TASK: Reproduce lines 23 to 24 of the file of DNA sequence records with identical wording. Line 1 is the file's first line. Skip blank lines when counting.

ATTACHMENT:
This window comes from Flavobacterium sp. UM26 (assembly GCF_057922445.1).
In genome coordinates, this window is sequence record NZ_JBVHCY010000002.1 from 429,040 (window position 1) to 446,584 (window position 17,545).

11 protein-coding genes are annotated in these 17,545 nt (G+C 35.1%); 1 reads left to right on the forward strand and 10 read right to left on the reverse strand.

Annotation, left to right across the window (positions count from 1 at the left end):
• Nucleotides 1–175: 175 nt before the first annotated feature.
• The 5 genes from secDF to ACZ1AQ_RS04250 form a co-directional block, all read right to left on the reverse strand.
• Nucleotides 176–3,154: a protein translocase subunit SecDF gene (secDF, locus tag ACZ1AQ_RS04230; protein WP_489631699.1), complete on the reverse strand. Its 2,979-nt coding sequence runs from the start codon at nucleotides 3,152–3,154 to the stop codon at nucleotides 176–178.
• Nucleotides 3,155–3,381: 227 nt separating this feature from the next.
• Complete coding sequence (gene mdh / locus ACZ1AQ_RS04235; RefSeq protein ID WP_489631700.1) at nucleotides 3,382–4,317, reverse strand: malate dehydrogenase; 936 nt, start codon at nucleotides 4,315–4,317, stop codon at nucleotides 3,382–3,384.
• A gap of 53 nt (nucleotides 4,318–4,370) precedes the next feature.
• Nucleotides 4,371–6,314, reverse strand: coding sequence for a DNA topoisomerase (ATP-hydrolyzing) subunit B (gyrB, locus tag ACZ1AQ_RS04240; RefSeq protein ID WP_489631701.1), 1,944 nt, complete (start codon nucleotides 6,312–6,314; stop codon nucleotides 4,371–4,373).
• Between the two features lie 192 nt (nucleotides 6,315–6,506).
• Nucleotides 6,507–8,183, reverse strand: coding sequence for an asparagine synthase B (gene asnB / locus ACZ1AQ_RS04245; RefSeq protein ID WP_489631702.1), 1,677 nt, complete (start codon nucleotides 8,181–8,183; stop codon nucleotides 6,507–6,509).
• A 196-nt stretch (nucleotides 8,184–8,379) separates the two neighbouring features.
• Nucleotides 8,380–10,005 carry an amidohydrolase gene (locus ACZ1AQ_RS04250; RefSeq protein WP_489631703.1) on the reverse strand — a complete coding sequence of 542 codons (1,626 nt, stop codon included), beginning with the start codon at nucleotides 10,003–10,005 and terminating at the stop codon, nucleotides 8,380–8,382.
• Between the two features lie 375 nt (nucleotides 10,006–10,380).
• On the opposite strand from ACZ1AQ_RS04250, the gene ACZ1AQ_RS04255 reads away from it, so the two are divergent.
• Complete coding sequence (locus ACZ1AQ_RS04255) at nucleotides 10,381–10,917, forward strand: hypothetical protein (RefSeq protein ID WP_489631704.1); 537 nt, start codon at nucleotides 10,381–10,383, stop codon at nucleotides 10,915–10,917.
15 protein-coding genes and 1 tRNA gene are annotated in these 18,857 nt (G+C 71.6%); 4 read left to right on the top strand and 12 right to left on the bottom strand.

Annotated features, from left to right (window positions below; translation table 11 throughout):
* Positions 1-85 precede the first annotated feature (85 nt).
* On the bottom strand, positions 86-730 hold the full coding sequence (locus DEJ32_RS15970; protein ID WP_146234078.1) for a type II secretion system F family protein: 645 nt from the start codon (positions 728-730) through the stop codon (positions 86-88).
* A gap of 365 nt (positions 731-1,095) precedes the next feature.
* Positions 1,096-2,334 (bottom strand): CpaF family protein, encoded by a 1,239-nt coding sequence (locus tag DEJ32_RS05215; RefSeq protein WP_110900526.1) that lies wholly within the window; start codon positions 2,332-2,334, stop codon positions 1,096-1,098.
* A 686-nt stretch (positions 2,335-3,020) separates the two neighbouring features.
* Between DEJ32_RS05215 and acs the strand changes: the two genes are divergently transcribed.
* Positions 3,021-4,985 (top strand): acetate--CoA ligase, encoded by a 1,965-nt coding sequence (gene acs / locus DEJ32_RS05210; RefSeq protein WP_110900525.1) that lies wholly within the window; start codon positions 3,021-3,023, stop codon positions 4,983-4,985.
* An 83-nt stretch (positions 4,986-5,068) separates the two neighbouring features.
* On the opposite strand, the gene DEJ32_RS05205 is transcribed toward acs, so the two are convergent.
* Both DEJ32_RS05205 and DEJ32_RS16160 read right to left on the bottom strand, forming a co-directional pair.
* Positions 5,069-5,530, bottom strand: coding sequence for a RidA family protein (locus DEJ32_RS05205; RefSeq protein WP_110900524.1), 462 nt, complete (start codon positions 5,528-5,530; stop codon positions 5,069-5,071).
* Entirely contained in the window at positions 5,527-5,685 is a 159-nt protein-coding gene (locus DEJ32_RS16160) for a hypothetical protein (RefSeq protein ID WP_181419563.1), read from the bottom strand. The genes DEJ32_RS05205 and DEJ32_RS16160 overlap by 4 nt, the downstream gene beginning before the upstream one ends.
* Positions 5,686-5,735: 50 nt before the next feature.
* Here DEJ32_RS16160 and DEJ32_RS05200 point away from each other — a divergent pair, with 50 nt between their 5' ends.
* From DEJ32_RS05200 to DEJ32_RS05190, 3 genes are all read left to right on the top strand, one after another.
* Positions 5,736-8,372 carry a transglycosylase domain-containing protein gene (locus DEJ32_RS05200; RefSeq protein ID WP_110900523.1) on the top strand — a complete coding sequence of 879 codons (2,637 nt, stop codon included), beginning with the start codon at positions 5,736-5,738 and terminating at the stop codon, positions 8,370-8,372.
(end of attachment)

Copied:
* A gap of 365 nt (positions 731-1,095) precedes the next feature.
* Positions 1,096-2,334 (bottom strand): CpaF family protein, encoded by a 1,239-nt coding sequence (locus tag DEJ32_RS05215; RefSeq protein WP_110900526.1) that lies wholly within the window; start codon positions 2,332-2,334, stop codon positions 1,096-1,098.